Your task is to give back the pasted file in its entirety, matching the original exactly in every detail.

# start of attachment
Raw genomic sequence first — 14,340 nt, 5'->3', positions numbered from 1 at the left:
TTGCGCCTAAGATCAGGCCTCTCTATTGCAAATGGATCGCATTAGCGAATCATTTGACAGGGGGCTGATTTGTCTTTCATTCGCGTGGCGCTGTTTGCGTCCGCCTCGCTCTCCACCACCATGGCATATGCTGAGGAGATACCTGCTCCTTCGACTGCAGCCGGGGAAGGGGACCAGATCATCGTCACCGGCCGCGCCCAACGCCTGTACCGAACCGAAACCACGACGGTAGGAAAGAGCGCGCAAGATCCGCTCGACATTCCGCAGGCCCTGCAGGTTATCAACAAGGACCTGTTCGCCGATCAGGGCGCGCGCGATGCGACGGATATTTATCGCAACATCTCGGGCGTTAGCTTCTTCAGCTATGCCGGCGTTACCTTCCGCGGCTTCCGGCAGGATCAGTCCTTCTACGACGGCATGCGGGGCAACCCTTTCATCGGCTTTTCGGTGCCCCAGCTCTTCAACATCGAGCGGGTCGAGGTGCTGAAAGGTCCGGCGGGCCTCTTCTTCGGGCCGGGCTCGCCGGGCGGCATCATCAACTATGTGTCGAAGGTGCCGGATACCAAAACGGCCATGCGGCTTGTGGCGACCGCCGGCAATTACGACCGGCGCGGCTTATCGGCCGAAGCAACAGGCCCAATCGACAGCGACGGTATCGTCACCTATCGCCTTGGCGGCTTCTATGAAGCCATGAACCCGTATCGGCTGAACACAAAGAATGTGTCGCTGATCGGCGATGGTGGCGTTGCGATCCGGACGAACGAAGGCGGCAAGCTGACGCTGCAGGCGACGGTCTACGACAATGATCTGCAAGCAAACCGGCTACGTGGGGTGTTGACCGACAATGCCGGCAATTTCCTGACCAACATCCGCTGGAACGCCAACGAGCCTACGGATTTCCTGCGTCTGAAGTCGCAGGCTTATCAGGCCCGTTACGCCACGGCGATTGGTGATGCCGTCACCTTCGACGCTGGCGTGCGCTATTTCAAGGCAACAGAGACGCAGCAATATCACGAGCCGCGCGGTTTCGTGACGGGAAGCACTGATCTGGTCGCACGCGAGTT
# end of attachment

Raw genomic sequence first — 14,340 nt, 5'->3', positions numbered from 1 at the left:
TTGCGCCTAAGATCAGGCCTCTCTATTGCAAATGGATCGCATTAGCGAATCATTTGACAGGGGGCTGATTTGTCTTTCATTCGCGTGGCGCTGTTTGCGTCCGCCTCGCTCTCCACCACCATGGCATATGCTGAGGAGATACCTGCTCCTTCGACTGCAGCCGGGGAAGGGGACCAGATCATCGTCACCGGCCGCGCCCAACGCCTGTACCGAACCGAAACCACGACGGTAGGAAAGAGCGCGCAAGATCCGCTCGACATTCCGCAGGCCCTGCAGGTTATCAACAAGGACCTGTTCGCCGATCAGGGCGCGCGCGATGCGACGGATATTTATCGCAACATCTCGGGCGTTAGCTTCTTCAGCTATGCCGGCGTTACCTTCCGCGGCTTCCGGCAGGATCAGTCCTTCTACGACGGCATGCGGGGCAACCCTTTCATCGGCTTTTCGGTGCCCCAGCTCTTCAACATCGAGCGGGTCGAGGTGCTGAAAGGTCCGGCGGGCCTCTTCTTCGGGCCGGGCTCGCCGGGCGGCATCATCAACTATGTGTCGAAGGTGCCGGATACCAAAACGGCCATGCGGCTTGTGGCGACCGCCGGCAATTACGACCGGCGCGGCTTATCGGCCGAAGCAACAGGCCCAATCGACAGCGACGGTATCGTCACCTATCGCCTTGGCGGCTTCTATGAAGCCATGAACCCGTATCGGCTGAACACAAAGAATGTGTCGCTGATCGGCGATGGTGGCGTTGCGATCCGGACGAACGAAGGCGGCAAGCTGACGCTGCAGGCGACGGTCTACGACAATGATCTGCAAGCAAACCGGCTACGTGGGGTGTTGACCGACAATGCCGGCAATTTCCTGACCAACATCCGCTGGAACGCCAACGAGCCTACGGATTTCCTGCGTCTGAAGTCGCAGGCTTATCAGGCCCGTTACGCCACGGCGATTGGTGATGCCGTCACCTTCGACGCTGGCGTGCGCTATTTCAAGGCAACAGAGACGCAGCAATATCACGAGCCGCGCGGTTTCGTGACGGGAAGCACTGATCTGGTCGCACGCGAGTT